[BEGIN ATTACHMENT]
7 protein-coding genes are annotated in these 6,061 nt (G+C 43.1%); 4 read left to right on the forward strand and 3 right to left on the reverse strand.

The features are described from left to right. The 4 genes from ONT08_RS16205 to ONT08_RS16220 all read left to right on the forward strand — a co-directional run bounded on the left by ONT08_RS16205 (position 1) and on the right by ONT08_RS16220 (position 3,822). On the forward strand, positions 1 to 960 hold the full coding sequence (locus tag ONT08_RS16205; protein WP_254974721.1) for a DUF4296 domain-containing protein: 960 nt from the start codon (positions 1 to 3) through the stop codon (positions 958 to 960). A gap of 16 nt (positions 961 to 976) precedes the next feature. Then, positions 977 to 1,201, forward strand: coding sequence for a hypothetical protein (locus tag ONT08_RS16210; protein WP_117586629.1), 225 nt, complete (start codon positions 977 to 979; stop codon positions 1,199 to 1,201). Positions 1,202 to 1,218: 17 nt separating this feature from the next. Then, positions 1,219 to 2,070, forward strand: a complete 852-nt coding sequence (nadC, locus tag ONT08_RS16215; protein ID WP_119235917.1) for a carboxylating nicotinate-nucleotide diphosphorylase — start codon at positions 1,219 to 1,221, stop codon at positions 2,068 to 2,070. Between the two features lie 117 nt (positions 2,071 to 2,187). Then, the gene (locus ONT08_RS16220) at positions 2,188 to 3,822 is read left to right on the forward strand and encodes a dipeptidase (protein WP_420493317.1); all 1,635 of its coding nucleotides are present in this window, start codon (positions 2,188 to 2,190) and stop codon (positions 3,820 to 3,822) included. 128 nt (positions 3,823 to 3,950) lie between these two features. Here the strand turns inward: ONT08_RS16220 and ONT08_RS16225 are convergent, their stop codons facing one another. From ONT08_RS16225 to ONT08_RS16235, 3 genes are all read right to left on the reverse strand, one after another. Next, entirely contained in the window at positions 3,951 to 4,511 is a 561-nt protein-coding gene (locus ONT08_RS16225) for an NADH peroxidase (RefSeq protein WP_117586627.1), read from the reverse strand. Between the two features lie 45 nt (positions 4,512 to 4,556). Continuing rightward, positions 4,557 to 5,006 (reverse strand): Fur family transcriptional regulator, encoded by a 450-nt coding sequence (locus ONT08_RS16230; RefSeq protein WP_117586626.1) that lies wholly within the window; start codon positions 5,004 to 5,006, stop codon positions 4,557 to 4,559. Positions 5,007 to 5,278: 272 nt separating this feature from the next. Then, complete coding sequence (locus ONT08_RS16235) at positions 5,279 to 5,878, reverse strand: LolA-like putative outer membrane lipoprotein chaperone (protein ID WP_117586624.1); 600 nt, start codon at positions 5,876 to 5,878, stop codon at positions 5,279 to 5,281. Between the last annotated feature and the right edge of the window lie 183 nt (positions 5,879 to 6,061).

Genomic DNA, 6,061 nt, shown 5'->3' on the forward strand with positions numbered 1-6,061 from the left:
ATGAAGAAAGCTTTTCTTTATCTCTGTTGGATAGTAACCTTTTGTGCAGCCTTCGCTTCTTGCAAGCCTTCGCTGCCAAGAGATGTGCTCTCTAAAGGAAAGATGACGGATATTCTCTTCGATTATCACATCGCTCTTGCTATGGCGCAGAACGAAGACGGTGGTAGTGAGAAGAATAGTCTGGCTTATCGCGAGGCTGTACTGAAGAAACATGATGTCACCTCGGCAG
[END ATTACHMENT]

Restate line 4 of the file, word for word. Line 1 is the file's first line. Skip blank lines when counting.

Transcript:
ATGAAGAAAGCTTTTCTTTATCTCTGTTGGATAGTAACCTTTTGTGCAGCCTTCGCTTCTTGCAAGCCTTCGCTGCCAAGAGATGTGCTCTCTAAAGGAAAGATGACGGATATTCTCTTCGATTATCACATCGCTCTTGCTATGGCGCAGAACGAAGACGGTGGTAGTGAGAAGAATAGTCTGGCTTATCGCGAGGCTGTACTGAAGAAACATGATGTCACCTCGGCAG